The $1 trillion Cromnibus bill to fund the federal government for another year contains a juicy handout to banks. Banks will be allowed to play the derivatives market using FDIC guaranteed money. Taxpayer money.
Derivatives are an undesirable financial deal, basically gambling, and they take money that might be used to grow the economy and use it for pure gambling. A derivative is not a stock or a bond. It's bet between two parties on the price of something (commodities, stocks, foreign exchange, bonds, whatever) in the future. "I bet the price of oil will go to $120 by March 2015". " I bet it won't". hands are shaken on the bet, and come March someone pays off. The money does not go for starting up a company, building a factory, developing a new product, buying inventory, financing new aircraft, or anything that creates jobs and grows the economy. As such, we ought to do everything we can to prevent gambling on derivatives. There are better things for banks to do with their money.
Federal Deposit Insurance Corp (FDIC) is a government guarantee of banks. Roosevelt set it up in Great Depression 1.0 to convince depositors that they could leave their money in a bank and not worry about the bank failing and taking all their savings with it. Prior to FDIC, anytime depositors got jittery, they ran to their bank and withdrew all their money. When everyone did this, the bank withered and died, often within hours. Now, 80 years later, FDIC is still with us. FDIC means that no matter how dumbass the bank may be, Uncle will pay off the depositors. Nobody has to worry about loosing money in a bank.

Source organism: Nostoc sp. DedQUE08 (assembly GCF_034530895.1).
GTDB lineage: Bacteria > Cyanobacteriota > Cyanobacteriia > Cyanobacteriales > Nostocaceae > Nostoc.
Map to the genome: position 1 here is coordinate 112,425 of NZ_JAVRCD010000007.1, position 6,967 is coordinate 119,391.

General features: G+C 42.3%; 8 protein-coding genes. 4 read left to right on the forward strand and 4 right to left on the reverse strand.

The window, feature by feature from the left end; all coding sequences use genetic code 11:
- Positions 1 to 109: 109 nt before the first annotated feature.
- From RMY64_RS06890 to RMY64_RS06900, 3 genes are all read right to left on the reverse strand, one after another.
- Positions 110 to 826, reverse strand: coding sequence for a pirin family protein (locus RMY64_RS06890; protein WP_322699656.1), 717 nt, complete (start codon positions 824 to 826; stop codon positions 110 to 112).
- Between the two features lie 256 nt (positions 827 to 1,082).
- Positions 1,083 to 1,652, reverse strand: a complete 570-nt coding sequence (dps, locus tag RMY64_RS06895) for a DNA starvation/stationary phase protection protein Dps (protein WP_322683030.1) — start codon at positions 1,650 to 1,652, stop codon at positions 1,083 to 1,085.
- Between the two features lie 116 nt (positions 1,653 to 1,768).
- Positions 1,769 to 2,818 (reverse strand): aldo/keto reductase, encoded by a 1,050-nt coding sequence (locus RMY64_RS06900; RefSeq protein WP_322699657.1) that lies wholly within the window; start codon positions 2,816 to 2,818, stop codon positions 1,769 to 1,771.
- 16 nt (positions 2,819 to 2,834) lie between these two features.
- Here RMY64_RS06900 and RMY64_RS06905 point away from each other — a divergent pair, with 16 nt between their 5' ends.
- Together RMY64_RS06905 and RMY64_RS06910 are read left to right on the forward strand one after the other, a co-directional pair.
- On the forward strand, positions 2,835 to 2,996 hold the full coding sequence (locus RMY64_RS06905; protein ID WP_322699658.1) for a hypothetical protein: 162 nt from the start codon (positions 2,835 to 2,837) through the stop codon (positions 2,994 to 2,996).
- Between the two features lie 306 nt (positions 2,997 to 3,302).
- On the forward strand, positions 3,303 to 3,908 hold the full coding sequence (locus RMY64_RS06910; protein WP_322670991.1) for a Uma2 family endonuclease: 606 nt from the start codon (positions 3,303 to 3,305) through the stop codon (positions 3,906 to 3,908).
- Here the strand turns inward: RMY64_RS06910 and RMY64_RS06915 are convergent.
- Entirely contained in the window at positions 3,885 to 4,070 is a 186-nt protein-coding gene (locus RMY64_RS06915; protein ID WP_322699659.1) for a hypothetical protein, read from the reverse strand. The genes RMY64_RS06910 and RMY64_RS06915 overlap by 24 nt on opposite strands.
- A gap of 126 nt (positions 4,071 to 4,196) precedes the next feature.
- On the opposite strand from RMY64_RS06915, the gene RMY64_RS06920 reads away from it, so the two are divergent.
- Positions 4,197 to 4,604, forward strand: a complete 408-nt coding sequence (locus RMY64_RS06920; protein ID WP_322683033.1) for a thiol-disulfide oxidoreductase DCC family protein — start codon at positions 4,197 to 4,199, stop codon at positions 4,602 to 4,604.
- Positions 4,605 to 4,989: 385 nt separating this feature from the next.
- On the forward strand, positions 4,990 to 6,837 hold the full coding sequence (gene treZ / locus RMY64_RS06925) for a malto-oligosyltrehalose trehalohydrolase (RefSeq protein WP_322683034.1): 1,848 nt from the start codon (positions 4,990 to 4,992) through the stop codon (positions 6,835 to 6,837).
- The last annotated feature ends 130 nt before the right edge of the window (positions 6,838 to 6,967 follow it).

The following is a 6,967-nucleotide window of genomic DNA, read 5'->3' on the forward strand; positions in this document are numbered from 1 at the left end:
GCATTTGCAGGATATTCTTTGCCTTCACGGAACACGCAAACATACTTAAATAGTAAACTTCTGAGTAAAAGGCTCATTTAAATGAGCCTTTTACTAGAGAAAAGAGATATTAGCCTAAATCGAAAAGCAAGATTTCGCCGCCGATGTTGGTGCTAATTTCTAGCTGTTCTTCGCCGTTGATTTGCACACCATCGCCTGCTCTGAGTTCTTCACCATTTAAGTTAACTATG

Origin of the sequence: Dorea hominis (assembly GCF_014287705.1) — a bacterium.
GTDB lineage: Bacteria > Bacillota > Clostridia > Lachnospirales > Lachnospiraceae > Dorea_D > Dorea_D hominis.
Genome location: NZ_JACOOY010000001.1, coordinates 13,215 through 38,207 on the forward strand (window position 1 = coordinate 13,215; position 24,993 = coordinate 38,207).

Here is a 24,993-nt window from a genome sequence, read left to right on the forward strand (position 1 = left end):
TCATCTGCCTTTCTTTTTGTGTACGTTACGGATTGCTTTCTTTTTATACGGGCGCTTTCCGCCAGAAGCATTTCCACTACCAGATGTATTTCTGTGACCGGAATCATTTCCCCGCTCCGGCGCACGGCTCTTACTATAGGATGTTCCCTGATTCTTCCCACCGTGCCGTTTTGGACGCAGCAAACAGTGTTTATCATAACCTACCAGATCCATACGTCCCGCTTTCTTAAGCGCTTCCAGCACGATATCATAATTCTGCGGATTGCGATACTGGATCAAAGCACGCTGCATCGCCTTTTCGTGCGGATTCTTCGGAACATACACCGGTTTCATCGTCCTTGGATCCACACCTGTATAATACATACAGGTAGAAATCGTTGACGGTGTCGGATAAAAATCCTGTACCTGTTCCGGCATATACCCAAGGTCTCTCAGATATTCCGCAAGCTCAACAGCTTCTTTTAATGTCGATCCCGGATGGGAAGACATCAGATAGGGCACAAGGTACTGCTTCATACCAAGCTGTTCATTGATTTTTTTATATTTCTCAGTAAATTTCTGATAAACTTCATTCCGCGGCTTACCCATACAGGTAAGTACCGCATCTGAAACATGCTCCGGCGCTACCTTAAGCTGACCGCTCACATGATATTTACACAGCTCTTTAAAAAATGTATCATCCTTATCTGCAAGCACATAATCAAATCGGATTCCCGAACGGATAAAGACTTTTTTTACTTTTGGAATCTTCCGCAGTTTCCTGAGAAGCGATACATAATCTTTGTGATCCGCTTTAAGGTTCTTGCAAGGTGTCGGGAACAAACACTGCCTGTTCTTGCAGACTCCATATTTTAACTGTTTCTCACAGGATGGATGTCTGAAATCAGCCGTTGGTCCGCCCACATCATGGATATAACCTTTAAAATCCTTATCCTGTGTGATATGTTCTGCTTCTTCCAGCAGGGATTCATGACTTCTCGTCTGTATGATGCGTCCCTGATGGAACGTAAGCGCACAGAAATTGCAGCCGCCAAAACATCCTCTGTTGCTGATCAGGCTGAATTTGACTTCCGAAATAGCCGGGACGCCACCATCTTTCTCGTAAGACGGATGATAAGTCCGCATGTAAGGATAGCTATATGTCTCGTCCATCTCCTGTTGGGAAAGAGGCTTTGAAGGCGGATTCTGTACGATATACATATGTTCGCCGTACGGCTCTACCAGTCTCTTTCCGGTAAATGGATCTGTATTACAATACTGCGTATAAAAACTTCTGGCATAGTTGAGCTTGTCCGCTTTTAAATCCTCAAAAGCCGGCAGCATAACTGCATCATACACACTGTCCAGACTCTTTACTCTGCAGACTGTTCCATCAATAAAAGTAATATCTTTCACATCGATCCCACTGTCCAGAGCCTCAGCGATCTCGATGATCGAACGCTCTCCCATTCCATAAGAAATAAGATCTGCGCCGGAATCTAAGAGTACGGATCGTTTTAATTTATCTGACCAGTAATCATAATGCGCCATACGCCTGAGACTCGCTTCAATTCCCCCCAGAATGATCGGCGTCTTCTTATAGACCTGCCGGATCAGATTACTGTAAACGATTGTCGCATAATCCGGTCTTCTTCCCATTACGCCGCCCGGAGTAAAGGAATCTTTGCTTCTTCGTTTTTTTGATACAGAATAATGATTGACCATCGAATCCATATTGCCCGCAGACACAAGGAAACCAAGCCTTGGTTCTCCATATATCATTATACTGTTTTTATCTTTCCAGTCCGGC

Which means the banks can take some unholy risks, figuring that Uncle will bail them out.
Part of Dodd-Frank required that banks no longer gamble in the derivative game using FDIC insured funds. An excellent idea.
Apparently the banks threw bags of money at politicians and the politicians lifted the "no FDIC money for derivatives" ban. They slipped it into the Cromnibus late at night.
Money talks. Politicians walk.